Recommendations


From examiner.com:

If you aren’t familiar with Westboro Baptist Church, they are a hate group known for targeting their hatred towards gays and lesbians. They are led by Fred Phelps, from Topeka, Kansas and according to the site’s picket schedule; they plan to picket several spots in Tampa in the next few weeks.

On Westboro Baptist Church’s radar is the Bon Jovi concert that will take place on April 17, 2010 at the St. Pete Times Forum. The hate group announced that they will picket from 6:45-7:30 p.m.

On April 18, 2010, Westboro Baptist Church plans to picket Without Walls International Church, on 2511 N. Grady Avenue between 8:15 and 9:00 a.m. That will be early Sunday morning and according to the group; they are picketing because Pastor Paula White, who leads the church, is a female.

Later that day, Westboro Baptist Church will head to Gainesville, Florida to picket the Trinity United Methodist Church, the University of Florida Hillel congregation, the Queen of Peace Catholic Church, and the Saint Augustine Catholic Church. After their day of spreading hate to the various congregations, they will head back to Tampa.

On April 19, 2010 from 6:55 am-7:25 am the Westboro Baptist Church will return to Tampa, Florida and will picket at the H.B. Plant High School. From 7:40 a.m. to 8:10 a.m., the hate group will target Tampa Catholic High School on Rome Ave. The group will move on to the University of South Florida Hillel and picket between 9:15-9:45 am, before ending their Tampa tour at the University of South Florida Catholic Student Center on 50th Street. The group plans to protest at 9:15-9:45.

According to the ‘godhatesfags.com’ website, Westboro Baptist Church will finish up their Tampa protests and set out for protests on April 22, 2010 in Boulder, Colorado.

Counter protest idea:
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From SeaCoastOnline:

Don’t Sleep, There Are Snakes: Life and Language in the Amazonian Jungle
Daniel L. Everett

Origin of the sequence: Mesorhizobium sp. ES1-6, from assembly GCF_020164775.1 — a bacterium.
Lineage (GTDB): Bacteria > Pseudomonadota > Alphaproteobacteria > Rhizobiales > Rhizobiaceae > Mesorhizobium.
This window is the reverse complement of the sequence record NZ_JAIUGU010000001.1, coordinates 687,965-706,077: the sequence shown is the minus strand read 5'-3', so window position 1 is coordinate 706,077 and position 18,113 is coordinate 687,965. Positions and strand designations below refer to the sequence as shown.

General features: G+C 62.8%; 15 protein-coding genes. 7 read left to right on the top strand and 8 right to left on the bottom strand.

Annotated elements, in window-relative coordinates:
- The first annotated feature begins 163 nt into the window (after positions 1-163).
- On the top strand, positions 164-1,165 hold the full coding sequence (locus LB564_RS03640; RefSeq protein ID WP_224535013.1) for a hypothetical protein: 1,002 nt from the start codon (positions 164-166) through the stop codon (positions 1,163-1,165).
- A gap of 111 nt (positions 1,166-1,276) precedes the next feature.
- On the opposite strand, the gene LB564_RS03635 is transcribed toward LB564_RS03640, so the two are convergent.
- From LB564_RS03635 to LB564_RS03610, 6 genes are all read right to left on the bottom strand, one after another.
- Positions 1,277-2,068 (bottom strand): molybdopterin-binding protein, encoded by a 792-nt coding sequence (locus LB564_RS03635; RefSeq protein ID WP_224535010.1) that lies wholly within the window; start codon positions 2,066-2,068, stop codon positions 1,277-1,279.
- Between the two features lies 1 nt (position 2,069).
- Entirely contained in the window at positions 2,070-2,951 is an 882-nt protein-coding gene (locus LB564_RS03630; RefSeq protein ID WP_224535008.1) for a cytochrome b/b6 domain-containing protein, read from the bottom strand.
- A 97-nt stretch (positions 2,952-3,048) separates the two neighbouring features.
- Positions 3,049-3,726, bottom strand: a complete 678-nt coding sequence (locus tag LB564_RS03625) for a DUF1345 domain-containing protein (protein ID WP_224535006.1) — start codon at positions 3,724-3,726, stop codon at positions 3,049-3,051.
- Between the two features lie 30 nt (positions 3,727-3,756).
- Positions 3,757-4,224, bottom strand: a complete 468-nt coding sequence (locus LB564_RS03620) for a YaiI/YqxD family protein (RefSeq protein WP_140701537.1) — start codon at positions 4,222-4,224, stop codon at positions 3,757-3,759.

PantheonThe Pirahã are the “Show me!” tribe of the Brazilian Amazon. They don’t bother with fiction or tall tales or even oral history. They have little art. They don’t have a creation myth and don’t want one. If they can’t see it, hear it, touch it or taste it, they don’t believe in it.

Missionaries have been preaching to the Pirahãs for 200 years and have converted not one. Everett did not know this when he first visited them in 1977 at age 26. A missionary and a linguist, he was sent to learn their language, translate the Bible for them, and ultimately bring them to Christ.

Instead, they brought him to atheism. “The Pirahãs have shown me that there is dignity and deep satisfaction in facing life and death without the comfort of heaven or the fear of hell and in sailing toward the great abyss with a smile.”

In theaters this Friday:

This may turn out to be an interesting show:

From the History Channel website:

They are one of evolution’s most useful and prevalent inventions. Ninety five percent of living species are equipped with eyes and they exist in many different forms. Learn how the ancestors of jellyfish may have been the first to evolve light-sensitive cells. Discover how dinosaur’s evolved eyes that helped them become successful hunters. Finally, learn how primates evolved unique adaptations to their eyes that allowed them to better exploit their new habitat, and how the ability to see colors helped them find food.

Schedule (Check local listings):
Tuesday, July 29 at 10:00 PM
Wednesday, July 30 at 02:00 AM

MC recommends the book What Happens When People Think by Gene Korienek, Ph.D. and Tom Wrensch, Ph.D.

From the book website:

We wrote this book as a collection of short stories about a group of people who hang out in a coffee shop. The stories take place in the Pacific Northwest because that is where we live. Besides getting up too early and drinking too much coffee, this group talks about the issues that confront all of us every day of our lives.

It is our desire—our mission—to make some of the most effective thinking tools and techniques available to everyone interested in thinking more effectively and more successfully in our fast paced and often overly complex culture.

We did not invent or ‘make up’ the techniques we talk about in this book. They are not new. Most of them have been around for decades, some for centuries. They come from many sources, most notably the fields of psychology, computer science, engineering, philosophy, and mathematics. Many of these techniques are taught only in advanced undergraduate or graduate level university courses. Some are not taught anywhere. The people who use them have acquired them from other people through conversation and by observing them being used by other practitioners in their field. We take these tools and techniques, strip them of unnecessarily technical jargon, and translate them for your day-to-day use.

The other part of our lives—the other force that drove this book—is coffee. We, and others like us, can be found in coffee shops all around the country drinking cappuccinos and talking with people about issues that are important to us all.

Fortunately, the two go together rather well. Coffee shops are a great place to think. Maybe it’s the caffeine, maybe it’s snatches of overheard conversation, or maybe it’s just a habituated response to the environment. Whatever the reason, some of our best ideas were born in a mix of steamed milk and hot espresso.

Read more and find out how to purchase the book here.

And be sure to check out MC’s own recently released book, Sideways in Sarasota.